Two citizens of Afghanistan, who had initially been in Swedish territory, "fled" to Portugal and were intercepted by the Foreigners and Borders Service of Portugal - better known as "SEF".
The SEF's decision was to return these two citizens to Sweden immediately, invoking Article 3(2) of the Dublin Regulation, which states:
"2. Where no Member State responsible can be designated on the basis of the criteria set out in this Regulation, the first Member State in which the application for international protection was lodged shall be responsible for examining the application.
Where it is impossible to transfer an applicant to the Member State initially designated as responsible because there are substantial grounds for believing that there are systemic deficiencies in the asylum procedure and in the reception conditions of applicants in that Member State which involve a risk of inhumane or degrading treatment within the meaning of Article 4 of the Charter of Fundamental Rights of the European Union, the Member State carrying out the determination of the Member State responsible shall continue the examination of the criteria set out in Chapter III in order to decide whether any of those criteria allows another Member State to be designated as responsible.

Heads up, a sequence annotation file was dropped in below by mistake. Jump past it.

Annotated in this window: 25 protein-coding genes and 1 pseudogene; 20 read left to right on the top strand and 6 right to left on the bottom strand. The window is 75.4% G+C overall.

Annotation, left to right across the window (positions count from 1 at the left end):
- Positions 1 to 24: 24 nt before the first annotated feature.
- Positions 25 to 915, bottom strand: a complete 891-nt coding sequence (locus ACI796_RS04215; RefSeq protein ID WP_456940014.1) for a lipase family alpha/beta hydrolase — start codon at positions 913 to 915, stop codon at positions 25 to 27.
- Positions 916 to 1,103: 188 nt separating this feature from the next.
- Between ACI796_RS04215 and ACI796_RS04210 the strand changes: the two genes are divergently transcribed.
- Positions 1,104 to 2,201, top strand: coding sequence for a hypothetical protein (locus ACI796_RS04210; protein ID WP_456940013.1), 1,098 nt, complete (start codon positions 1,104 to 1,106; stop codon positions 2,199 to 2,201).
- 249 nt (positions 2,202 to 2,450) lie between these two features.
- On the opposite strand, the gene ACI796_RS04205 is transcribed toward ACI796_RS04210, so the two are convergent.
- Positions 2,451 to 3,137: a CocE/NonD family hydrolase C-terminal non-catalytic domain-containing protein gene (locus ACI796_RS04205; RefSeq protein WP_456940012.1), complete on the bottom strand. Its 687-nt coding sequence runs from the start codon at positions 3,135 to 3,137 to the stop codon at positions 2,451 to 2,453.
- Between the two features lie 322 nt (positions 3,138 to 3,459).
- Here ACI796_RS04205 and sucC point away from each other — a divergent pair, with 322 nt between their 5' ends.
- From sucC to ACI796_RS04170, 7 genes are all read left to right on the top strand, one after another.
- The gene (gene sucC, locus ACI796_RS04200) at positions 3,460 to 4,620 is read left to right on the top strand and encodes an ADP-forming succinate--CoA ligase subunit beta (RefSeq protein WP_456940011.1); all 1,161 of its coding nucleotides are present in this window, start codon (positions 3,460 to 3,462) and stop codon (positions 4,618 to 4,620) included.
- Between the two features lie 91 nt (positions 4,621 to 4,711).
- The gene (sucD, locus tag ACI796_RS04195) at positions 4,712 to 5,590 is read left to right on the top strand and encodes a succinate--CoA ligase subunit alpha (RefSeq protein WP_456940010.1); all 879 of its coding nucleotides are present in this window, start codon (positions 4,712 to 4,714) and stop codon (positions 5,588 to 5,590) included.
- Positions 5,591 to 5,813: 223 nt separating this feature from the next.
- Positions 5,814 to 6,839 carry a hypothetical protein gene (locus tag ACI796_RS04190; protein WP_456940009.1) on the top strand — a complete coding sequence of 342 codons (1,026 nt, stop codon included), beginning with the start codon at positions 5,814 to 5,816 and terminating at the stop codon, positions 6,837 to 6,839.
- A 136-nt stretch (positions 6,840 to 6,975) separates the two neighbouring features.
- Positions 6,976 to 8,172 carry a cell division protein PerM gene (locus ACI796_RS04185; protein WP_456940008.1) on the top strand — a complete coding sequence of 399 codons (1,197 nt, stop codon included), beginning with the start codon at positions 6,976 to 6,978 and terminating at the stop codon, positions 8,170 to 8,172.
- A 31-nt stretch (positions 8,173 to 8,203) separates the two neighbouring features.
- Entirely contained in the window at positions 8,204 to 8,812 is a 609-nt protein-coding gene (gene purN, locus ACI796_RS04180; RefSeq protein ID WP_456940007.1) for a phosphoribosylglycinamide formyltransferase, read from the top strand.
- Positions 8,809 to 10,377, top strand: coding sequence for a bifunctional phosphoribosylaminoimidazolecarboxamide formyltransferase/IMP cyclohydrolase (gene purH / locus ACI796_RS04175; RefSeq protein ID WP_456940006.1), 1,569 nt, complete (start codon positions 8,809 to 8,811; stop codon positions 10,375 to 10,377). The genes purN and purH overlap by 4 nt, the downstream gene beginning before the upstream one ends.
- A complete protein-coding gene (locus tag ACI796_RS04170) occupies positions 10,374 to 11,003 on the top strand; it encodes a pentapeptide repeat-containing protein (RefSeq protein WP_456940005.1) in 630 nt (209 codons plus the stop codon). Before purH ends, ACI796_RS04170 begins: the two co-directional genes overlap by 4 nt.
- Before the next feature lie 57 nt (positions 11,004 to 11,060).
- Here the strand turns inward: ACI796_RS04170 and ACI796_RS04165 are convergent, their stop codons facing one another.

Where a transfer pursuant to this paragraph cannot be made to a Member State designated on the basis of the criteria set out in Chapter III or to the first Member State where the application was lodged, the Member State determining the Member State responsible shall become the Member State responsible".
Faced with that decision, the citizens complained to the Portuguese Ombudsman's Office, claiming that, if that decision were complied with and they were returned to Sweden, Sweden would return them to Afghanistan where they would be persecuted and subjected to ill-treatment.